It is also noteworthy to mention that results for NTM susceptibility testing can take weeks to result and is frequently a send-out test.
3. Multi-drug therapy is preferred over monotherapy for pulmonary MAC
Macrolides are the primary class of medication to address pulmonary MAC infection and are commonly used for MAC primary prophylaxis in at-risk populations.
Two early, open label, non-comparative trials demonstrated that azithromycin and clarithromycin monotherapy yielded favorable microbiologic and clinical response [10, 11]. However, macrolide resistance developed with clarithromycin monotherapy . Ethambutol and rifamycins have synergy against MAC isolates and provide protection against macrolide resistance. Use of these agents in combination with macrolides has shown superior outcomes [12, 13]. Due to poor tolerability of rifabutin in patients with pulmonary MAC disease, rifampin is the preferred rifamycin in this setting. An initial period of 2-3 months of an injectable agent, usually streptomycin or amikacin, is an option in severe disease .
Beyond pulmonary MAC, many NTM infections also require treatment with multi-drug therapy.
4. Therapeutic drug monitoring is a consideration for select patients with NTM infection
Therapeutic drug monitoring (TDM) is a standard of care for those patients on the intravenous aminoglycoside amikacin, given the risk of adverse effects such as ototoxicity and nephrotoxicity. A calculated Cmax (maximum concentration) should be determined using 2h and 6h serum levels drawn after the end of infusion which avoid sampling during the redistribution phase. The goal Cmax target level is 35-45 mcg/ml (15mg/kg daily dose) and 65-80mcg/mL (for 25mg/kg, 3 times weekly dose) for patients with normal renal function. Target troughs should be undetectable. A 1 hour post-infusion ‘peak’ with a goal level of 25-35 mcg/ml (15 mg/kg dose) would be reasonable to assess if multiple post-dose levels are not logistically feasible. Once the Cmax goal is reached with a given dosing regimen, troughs and serum creatinine should be monitored at least once weekly. Baseline and periodic audiograms should also be obtained to monitor for ototoxicity .
TDM of oral antimicrobials may be considered in certain circumstances: concern for adequate drug absorption (e.g., surgical history of Roux-En-Y, GVHD of the gut, severe GI disease such as Crohn’s), drug interactions where increased or decreased antimicrobial exposure is expected, renal/hepatic dysfunction, or lack of clinical/microbiologic response to therapy. Charles Peloquin, Pharm.D., details the optimal timing and levels for commonly used doses for oral agents used in NTM therapy and considered beyond the scope of this article .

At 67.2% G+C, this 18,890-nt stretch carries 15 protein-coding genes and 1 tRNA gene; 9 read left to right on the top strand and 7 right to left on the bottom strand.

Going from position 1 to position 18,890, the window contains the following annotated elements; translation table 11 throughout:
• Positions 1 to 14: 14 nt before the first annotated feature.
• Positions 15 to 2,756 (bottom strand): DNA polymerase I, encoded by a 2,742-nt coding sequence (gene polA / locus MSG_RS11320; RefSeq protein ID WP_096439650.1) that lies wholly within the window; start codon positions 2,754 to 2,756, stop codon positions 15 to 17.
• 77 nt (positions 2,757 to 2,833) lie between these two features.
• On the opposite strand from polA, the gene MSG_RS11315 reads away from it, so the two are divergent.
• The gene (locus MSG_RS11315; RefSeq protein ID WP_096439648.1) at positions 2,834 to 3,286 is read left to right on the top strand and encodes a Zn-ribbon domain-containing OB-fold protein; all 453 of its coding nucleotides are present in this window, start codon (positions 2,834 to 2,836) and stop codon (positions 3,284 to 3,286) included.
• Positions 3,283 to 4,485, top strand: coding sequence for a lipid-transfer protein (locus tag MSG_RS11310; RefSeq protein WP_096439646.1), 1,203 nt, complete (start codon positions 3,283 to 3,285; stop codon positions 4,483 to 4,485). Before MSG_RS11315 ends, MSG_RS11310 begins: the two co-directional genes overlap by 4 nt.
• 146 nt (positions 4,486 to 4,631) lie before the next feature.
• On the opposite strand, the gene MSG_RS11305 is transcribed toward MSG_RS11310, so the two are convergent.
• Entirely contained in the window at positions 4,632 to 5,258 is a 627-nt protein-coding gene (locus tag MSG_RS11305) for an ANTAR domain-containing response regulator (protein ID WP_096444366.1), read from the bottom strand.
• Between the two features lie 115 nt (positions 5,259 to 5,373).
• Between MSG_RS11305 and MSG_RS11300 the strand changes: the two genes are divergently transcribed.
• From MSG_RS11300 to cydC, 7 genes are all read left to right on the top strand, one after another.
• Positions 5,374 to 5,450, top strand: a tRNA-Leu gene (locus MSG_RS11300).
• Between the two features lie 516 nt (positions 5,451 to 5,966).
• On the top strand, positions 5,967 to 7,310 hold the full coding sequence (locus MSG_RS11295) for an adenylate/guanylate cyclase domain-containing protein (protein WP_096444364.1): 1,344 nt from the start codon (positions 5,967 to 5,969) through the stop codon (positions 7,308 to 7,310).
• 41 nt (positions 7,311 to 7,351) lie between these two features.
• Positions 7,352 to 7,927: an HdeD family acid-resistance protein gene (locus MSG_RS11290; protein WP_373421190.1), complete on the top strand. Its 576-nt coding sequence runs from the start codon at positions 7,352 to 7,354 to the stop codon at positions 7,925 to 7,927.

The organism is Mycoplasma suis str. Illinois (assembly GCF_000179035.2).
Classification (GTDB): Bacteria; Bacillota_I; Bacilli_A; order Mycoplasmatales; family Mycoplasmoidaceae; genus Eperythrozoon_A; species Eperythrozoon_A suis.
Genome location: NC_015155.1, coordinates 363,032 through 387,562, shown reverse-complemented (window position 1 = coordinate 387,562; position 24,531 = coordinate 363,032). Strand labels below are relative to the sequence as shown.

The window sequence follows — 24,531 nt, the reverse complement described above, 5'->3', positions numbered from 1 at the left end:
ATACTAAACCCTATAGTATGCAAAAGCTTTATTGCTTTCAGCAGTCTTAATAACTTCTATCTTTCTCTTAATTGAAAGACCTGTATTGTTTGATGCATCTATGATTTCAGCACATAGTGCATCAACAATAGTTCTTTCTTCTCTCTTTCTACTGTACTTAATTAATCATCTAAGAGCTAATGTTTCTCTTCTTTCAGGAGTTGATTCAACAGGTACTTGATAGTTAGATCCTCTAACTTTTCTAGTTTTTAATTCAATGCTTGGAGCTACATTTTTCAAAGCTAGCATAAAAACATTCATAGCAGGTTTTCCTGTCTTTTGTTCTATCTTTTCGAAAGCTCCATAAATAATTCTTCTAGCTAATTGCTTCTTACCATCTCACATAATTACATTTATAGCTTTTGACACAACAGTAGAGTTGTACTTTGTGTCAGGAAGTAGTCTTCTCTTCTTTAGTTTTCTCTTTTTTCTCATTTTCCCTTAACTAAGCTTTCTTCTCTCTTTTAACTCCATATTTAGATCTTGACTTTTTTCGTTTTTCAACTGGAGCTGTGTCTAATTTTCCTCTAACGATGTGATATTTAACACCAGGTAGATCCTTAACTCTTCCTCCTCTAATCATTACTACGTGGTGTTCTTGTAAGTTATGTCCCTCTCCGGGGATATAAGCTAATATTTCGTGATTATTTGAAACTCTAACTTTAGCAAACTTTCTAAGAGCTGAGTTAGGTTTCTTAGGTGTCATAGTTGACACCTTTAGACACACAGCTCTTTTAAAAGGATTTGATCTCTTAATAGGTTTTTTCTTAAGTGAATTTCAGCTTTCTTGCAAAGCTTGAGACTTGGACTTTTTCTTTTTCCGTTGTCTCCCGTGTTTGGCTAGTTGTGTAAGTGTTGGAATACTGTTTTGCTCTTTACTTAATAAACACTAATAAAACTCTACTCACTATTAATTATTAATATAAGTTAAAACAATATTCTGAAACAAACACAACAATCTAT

5. Adherence rates to pulmonary NTM treatment guidelines are low
Studies have demonstrated a lack of adherence to the 2007 AST/IDSA guidelines for NTM lung diseases.
In a 2014 study, 349 physicians shared medical record data on 915 patients treated within a year for MAC (81%) or M. abscessus (19%) pulmonary disease. Treatment patterns by NTM species and physician specialty were compared to the ATS/IDSA guidelines. Only 13% of regimens prescribed for MAC met ATS/IDSA guidelines, 56% did not include a macrolide, and 16% were for macrolide monotherapy. For M. abscessus, 64% did not include a macrolide. The authors concluded that adherence to 2007 ATS/IDSA guidelines was poor across all physician specialties evaluated and that suboptimal or potentially harmful antibiotic regimens were commonly prescribed .
An international study from 2017 surveying 619 physicians on 1429 pulmonary NTM cases revealed similar findings. Only 9.2% (Europe) and 41.9% (Japan) of patients treated for pulmonary MAC received >6 months of the recommended rifamycin-ethambutol-macrolide regimen. Omission of ethambutol and/or rifampin and the inclusion of a fluoroquinolone was common. Of concern, use of macrolide-quinolone regimens has been linked with macrolide resistance emergence. The authors concluded that published treatment guidelines had limited impact on clinical practice .
In summary, proper diagnosis and treatment of NTM requires expert level clinician evaluation. Anti-mycobacterial susceptibility testing methods are specific per NTM species and may involve traditional and molecular techniques, often performed in specialty laboratories. TDM may be performed on a case by case basis considering the drugs used and patient specific factors. Optimal pharmacotherapy involves a 3 to 4 multidrug regimen with a macrolide as the backbone, when susceptible. The low adherence to existing professional guidelines suggests opportunity for antimicrobial stewardship and/or pharmacists intervention.